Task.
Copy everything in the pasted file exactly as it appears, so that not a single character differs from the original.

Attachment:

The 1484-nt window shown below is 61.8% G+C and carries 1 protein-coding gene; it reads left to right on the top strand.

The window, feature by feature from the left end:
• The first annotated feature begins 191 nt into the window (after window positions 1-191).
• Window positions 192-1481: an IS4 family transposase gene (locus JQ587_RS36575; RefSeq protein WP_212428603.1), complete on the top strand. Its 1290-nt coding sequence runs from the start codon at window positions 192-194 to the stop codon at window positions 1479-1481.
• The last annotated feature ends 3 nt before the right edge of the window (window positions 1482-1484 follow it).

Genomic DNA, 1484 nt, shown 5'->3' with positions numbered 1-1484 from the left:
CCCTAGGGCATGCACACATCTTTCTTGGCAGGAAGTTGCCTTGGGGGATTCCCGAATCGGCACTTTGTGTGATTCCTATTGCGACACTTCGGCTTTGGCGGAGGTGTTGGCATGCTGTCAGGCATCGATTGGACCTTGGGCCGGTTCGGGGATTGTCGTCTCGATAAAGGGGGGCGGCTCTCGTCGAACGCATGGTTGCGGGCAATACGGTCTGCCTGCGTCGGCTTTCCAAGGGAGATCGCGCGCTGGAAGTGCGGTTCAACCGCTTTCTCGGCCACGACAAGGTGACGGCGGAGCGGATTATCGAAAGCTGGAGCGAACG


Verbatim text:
The 1484-nt window shown below is 61.8% G+C and carries 1 protein-coding gene; it reads left to right on the top strand.

The window, feature by feature from the left end:
• The first annotated feature begins 191 nt into the window (after window positions 1-191).
• Window positions 192-1481: an IS4 family transposase gene (locus JQ587_RS36575; RefSeq protein WP_212428603.1), complete on the top strand. Its 1290-nt coding sequence runs from the start codon at window positions 192-194 to the stop codon at window positions 1479-1481.
• The last annotated feature ends 3 nt before the right edge of the window (window positions 1482-1484 follow it).

Genomic DNA, 1484 nt, shown 5'->3' with positions numbered 1-1484 from the left:
CCCTAGGGCATGCACACATCTTTCTTGGCAGGAAGTTGCCTTGGGGGATTCCCGAATCGGCACTTTGTGTGATTCCTATTGCGACACTTCGGCTTTGGCGGAGGTGTTGGCATGCTGTCAGGCATCGATTGGACCTTGGGCCGGTTCGGGGATTGTCGTCTCGATAAAGGGGGGCGGCTCTCGTCGAACGCATGGTTGCGGGCAATACGGTCTGCCTGCGTCGGCTTTCCAAGGGAGATCGCGCGCTGGAAGTGCGGTTCAACCGCTTTCTCGGCCACGACAAGGTGACGGCGGAGCGGATTATCGAAAGCTGGAGCGAACG